Rectangular Patch Antenna Residing in a Cavity

A description of how infinite plane Green’s functions and the MoM Surface Equivalence Principle (SEP) may be used to simulate a rectangular patch antenna residing in a cavity.

This example considers a rectangular patch antenna residing in a cavity. The example was originally published in [1], which enables an easy comparison of results. The model is presented in Figure 1. FEKO offers quite a few options for the simulation of this geometry, with this example highlighting the infinite half-space Green’s function and Surface Equivalence Principle (SEP) methods.

microstrip patch in a cavity

Figure 1: Model of a microstrip patch in a cavity

Dimensions: (patch and cavity centred on origin)

  • Patch: 5.0 cm x 3.4 cm (W x H)
  • Cavity: 7.5 cm x 5.1 cm (W x H)
  • Substrate: εr = 2.17, tan δ = 0.0015, h = 0.08779 cm
  • Feed pin: (1.22, 0.85) cm = (xf, yf)
  • Load pin (50 Ω): (-2.2, -1.5) cm = (xL, yL)

Cavity Substrate Model Options

The patch and cavity walls remain the same, regardless of the simulation technique that is chosen. These are constructed using metallic rectangles with wire segments connecting the cavity box to the patch at the positions of the feed and load points. These wire segments may then be used to define the voltage source and load parameters.

Simulation by Infinite Green’s Function Planes

The first option for simulation of the substrate is with an infinite half-space Green’s function. The infinite half-space Green’s function is placed first and the cavity boundaries are then constructed to have their top edges coincide with the air-dielectric boundary. The FEKO model for this construction is depicted in Figure 2(a).

Simulation by Surface Equivalence Principle (SEP)

The second option for simulation of the substrate is to use the SEP, constructing a box with dielectric triangles as surfaces to simulate the finite groundplane. The FEKO model for this construction is depicted in Figure 2(b).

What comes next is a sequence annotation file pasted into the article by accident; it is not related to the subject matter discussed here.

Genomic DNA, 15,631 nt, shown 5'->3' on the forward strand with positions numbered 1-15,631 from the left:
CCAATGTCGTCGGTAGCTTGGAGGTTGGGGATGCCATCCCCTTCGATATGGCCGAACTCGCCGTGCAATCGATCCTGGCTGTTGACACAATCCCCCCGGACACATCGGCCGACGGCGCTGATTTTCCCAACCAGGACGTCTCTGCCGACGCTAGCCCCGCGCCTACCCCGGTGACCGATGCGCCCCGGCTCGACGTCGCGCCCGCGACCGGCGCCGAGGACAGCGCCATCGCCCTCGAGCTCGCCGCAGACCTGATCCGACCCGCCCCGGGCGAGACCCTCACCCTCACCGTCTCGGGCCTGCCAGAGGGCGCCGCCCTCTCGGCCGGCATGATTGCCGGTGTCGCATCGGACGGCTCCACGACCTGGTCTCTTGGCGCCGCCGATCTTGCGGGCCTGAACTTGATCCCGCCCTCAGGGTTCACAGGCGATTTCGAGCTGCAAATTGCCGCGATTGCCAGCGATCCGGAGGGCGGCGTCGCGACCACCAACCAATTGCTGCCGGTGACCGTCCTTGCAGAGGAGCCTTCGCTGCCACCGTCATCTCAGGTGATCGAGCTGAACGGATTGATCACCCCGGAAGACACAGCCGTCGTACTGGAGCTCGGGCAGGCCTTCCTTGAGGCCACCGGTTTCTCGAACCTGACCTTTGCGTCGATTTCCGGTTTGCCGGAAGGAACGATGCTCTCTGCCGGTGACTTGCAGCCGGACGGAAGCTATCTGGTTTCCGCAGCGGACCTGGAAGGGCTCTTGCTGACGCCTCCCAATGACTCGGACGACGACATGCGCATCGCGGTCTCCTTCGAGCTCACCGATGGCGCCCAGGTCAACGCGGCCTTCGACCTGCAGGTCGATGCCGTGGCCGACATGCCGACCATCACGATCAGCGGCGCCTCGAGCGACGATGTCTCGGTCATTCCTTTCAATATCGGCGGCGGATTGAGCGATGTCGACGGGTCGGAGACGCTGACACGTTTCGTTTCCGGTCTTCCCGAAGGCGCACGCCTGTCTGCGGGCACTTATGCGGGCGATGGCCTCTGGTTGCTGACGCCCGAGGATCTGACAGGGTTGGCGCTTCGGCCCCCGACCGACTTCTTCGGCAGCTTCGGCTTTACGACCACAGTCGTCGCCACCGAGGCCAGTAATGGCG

Figure 2: FEKO models for dielectric substrate in a cavity

(a) Infinite half-space Green's function

(a) Infinite half-space Green’s function

dielectric surface

(b) SEP dielectric surface triangles box

Cavity Substrate Model Options

The patch and cavity walls remain the same, regardless of the simulation technique that is chosen. These are constructed using metallic rectangles with wire segments connecting the cavity box to the patch at the positions of the feed and load points. These wire segments may then be used to define the voltage source and load parameters.

Simulation by Infinite Green’s Function Planes

The first option for simulation of the substrate is with an infinite half-space Green’s function. The infinite half-space Green’s function is placed first and the cavity boundaries are then constructed to have their top edges coincide with the air-dielectric boundary. The FEKO model for this construction is depicted in Figure 2(a).

Simulation by Surface Equivalence Principle (SEP)

The second option for simulation of the substrate is to use the SEP, constructing a box with dielectric triangles as surfaces to simulate the finite groundplane. The FEKO model for this construction is depicted in Figure 2(b).

Comparitive Results

The input impedance for the resistively loaded patch was computed with both the Green’s function and SEP techniques and the results are presented in Figure 3. Both results compare favourably with the measured and computed results published in [1, Figure 7].

Figure 3: Comparitive results: Input impedance of the resistively loaded patch

Real component

(a) Real component

Imaginary component

(b) Imaginary component

[1] J. M. Jin and J. L. Volakis, “A hybrid finite element method for scattering and radiation by microstrip patch antennas and arrays residing in a cavity,” IEEE Trans. on Antennas and Propagation, vol. 39, pp. 1598–1604, Nov. 1991.

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Rectangular microstrip patch antenna in cavity example (Green’s, SEP) – FEKO 6.0

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